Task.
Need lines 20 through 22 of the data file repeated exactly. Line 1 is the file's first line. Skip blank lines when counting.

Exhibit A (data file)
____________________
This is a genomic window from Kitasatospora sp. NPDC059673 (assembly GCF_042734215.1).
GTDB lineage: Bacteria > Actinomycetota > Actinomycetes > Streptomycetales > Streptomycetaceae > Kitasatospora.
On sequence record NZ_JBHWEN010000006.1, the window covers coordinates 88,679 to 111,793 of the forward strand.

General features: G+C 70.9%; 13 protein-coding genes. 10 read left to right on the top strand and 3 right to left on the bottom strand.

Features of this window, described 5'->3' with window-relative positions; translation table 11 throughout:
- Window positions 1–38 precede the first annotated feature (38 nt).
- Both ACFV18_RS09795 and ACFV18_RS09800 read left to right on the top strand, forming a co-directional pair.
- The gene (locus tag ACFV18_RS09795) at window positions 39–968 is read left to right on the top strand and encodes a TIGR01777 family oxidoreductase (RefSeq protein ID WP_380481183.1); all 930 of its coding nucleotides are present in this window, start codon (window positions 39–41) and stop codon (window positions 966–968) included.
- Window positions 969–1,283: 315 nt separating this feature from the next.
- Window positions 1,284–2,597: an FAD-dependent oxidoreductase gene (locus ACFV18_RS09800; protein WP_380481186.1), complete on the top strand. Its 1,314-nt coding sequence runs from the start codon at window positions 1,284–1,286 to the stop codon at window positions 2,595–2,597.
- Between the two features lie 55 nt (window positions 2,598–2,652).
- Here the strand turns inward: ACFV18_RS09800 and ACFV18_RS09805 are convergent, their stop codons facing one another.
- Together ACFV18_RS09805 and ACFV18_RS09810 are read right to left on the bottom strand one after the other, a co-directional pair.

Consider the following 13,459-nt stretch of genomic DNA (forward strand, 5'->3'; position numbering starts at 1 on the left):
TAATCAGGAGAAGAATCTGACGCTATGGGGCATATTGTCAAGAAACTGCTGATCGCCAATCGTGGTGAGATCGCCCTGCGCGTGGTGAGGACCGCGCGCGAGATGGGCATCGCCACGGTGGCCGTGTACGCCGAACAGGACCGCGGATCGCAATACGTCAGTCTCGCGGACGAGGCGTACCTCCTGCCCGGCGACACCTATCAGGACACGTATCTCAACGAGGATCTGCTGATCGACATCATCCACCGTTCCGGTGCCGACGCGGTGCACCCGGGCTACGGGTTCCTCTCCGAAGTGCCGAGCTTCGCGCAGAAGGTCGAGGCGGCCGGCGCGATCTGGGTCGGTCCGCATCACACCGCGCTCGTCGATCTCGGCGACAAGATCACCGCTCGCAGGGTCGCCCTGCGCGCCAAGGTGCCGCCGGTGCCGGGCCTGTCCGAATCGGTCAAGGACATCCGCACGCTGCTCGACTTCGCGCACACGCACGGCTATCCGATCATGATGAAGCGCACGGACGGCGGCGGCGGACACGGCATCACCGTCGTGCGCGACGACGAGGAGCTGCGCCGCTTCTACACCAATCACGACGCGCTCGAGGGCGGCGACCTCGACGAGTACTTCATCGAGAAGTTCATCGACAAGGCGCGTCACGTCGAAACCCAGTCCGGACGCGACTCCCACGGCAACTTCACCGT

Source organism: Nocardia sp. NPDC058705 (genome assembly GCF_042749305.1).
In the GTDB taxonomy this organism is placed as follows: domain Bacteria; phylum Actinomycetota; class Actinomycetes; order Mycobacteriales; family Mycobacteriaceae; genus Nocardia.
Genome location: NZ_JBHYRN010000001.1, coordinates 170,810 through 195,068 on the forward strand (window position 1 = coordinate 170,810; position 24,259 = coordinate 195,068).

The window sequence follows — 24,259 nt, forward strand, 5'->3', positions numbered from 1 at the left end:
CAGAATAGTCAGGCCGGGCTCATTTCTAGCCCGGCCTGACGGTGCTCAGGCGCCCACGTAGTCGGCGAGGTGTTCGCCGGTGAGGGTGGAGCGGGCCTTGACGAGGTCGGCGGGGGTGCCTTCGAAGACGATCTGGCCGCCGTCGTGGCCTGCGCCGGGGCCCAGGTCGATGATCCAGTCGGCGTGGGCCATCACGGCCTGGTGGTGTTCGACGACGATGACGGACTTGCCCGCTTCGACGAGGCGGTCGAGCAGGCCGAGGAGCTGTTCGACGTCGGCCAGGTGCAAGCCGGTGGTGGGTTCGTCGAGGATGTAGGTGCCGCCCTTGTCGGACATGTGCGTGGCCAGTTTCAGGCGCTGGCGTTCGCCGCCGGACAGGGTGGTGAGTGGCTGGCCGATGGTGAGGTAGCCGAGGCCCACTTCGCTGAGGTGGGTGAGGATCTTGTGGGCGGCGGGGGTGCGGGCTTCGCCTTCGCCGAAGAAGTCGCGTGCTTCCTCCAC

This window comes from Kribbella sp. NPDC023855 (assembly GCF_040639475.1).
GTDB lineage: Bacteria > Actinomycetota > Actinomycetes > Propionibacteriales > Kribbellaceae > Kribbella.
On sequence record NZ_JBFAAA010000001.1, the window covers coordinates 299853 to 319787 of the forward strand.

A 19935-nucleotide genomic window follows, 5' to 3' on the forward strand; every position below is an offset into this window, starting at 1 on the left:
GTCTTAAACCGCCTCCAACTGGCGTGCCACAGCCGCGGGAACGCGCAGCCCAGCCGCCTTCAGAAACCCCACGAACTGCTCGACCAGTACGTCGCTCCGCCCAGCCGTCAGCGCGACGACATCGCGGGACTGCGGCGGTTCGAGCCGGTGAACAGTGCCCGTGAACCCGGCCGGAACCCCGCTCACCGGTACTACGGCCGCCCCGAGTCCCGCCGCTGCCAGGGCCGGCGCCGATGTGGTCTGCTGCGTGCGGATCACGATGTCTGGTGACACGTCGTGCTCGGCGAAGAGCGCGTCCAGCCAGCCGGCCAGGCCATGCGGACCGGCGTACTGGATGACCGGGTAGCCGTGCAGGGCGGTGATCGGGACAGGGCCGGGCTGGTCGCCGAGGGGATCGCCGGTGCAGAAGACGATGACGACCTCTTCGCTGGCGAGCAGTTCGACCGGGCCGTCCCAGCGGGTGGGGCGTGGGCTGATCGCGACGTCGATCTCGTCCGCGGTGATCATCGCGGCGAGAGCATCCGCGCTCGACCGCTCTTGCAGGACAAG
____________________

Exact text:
CAGAATAGTCAGGCCGGGCTCATTTCTAGCCCGGCCTGACGGTGCTCAGGCGCCCACGTAGTCGGCGAGGTGTTCGCCGGTGAGGGTGGAGCGGGCCTTGACGAGGTCGGCGGGGGTGCCTTCGAAGACGATCTGGCCGCCGTCGTGGCCTGCGCCGGGGCCCAGGTCGATGATCCAGTCGGCGTGGGCCATCACGGCCTGGTGGTGTTCGACGACGATGACGGACTTGCCCGCTTCGACGAGGCGGTCGAGCAGGCCGAGGAGCTGTTCGACGTCGGCCAGGTGCAAGCCGGTGGTGGGTTCGTCGAGGATGTAGGTGCCGCCCTTGTCGGACATGTGCGTGGCCAGTTTCAGGCGCTGGCGTTCGCCGCCGGACAGGGTGGTGAGTGGCTGGCCGATGGTGAGGTAGCCGAGGCCCACTTCGCTGAGGTGGGTGAGGATCTTGTGGGCGGCGGGGGTGCGGGCTTCGCCTTCGCCGAAGAAGTCGCGTGCTTCCTCCAC

This window comes from Kribbella sp. NPDC023855 (assembly GCF_040639475.1).
GTDB lineage: Bacteria > Actinomycetota > Actinomycetes > Propionibacteriales > Kribbellaceae > Kribbella.